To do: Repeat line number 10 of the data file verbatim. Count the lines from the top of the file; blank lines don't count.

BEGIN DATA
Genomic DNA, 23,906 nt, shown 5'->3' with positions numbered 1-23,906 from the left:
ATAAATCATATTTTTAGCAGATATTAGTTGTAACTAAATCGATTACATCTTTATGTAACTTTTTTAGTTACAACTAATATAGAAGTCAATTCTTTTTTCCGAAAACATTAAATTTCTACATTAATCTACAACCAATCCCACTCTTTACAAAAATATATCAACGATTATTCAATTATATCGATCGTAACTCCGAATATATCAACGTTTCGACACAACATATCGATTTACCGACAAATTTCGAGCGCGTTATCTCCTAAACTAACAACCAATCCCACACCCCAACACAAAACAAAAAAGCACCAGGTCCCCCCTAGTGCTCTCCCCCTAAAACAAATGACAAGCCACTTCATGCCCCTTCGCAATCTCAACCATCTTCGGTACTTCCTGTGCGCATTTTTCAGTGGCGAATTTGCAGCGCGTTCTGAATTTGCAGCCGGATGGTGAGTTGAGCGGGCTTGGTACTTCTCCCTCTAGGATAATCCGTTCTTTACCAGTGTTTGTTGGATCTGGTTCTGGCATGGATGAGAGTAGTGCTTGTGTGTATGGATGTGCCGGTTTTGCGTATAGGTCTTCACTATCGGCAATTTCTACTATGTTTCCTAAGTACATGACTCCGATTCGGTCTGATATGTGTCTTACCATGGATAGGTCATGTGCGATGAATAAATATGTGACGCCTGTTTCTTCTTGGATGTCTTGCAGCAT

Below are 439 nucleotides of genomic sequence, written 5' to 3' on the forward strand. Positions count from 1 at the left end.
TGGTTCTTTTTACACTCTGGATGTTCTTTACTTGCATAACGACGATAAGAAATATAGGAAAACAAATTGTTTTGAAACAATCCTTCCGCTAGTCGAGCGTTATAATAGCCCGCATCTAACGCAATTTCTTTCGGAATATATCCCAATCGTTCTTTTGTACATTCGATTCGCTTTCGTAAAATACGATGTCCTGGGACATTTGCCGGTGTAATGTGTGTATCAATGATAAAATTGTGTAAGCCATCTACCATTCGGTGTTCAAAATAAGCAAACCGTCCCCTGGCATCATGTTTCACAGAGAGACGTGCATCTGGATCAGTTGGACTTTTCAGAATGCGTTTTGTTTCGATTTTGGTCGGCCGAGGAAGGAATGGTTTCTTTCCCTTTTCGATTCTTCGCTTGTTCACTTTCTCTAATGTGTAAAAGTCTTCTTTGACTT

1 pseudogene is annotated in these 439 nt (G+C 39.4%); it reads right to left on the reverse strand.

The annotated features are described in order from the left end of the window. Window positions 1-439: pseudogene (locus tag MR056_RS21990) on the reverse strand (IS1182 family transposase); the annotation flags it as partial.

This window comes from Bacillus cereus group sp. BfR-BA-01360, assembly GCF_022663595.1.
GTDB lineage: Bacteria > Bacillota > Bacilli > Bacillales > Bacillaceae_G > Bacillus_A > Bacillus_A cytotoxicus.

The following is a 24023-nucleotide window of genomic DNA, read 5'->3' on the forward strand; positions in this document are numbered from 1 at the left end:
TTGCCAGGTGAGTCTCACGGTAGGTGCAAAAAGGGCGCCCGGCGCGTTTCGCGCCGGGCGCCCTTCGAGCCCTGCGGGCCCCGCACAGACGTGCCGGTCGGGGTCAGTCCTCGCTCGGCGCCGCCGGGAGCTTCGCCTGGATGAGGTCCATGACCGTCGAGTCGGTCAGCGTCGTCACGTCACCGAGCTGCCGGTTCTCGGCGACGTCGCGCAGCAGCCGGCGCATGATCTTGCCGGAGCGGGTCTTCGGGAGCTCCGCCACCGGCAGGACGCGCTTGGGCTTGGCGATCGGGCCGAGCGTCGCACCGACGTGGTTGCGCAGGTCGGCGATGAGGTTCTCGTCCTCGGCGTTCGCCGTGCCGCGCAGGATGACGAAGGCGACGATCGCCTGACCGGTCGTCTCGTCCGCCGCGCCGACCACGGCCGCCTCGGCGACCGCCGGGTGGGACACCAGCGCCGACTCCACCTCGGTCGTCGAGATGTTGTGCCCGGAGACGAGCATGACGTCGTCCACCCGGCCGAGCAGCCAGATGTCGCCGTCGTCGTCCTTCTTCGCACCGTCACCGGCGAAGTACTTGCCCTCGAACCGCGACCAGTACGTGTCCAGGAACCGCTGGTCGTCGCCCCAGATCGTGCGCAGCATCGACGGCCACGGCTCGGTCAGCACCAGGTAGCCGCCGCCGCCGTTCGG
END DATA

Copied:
TTGCCAGGTGAGTCTCACGGTAGGTGCAAAAAGGGCGCCCGGCGCGTTTCGCGCCGGGCGCCCTTCGAGCCCTGCGGGCCCCGCACAGACGTGCCGGTCGGGGTCAGTCCTCGCTCGGCGCCGCCGGGAGCTTCGCCTGGATGAGGTCCATGACCGTCGAGTCGGTCAGCGTCGTCACGTCACCGAGCTGCCGGTTCTCGGCGACGTCGCGCAGCAGCCGGCGCATGATCTTGCCGGAGCGGGTCTTCGGGAGCTCCGCCACCGGCAGGACGCGCTTGGGCTTGGCGATCGGGCCGAGCGTCGCACCGACGTGGTTGCGCAGGTCGGCGATGAGGTTCTCGTCCTCGGCGTTCGCCGTGCCGCGCAGGATGACGAAGGCGACGATCGCCTGACCGGTCGTCTCGTCCGCCGCGCCGACCACGGCCGCCTCGGCGACCGCCGGGTGGGACACCAGCGCCGACTCCACCTCGGTCGTCGAGATGTTGTGCCCGGAGACGAGCATGACGTCGTCCACCCGGCCGAGCAGCCAGATGTCGCCGTCGTCGTCCTTCTTCGCACCGTCACCGGCGAAGTACTTGCCCTCGAACCGCGACCAGTACGTGTCCAGGAACCGCTGGTCGTCGCCCCAGATCGTGCGCAGCATCGACGGCCACGGCTCGGTCAGCACCAGGTAGCCGCCGCCGCCGTTCGG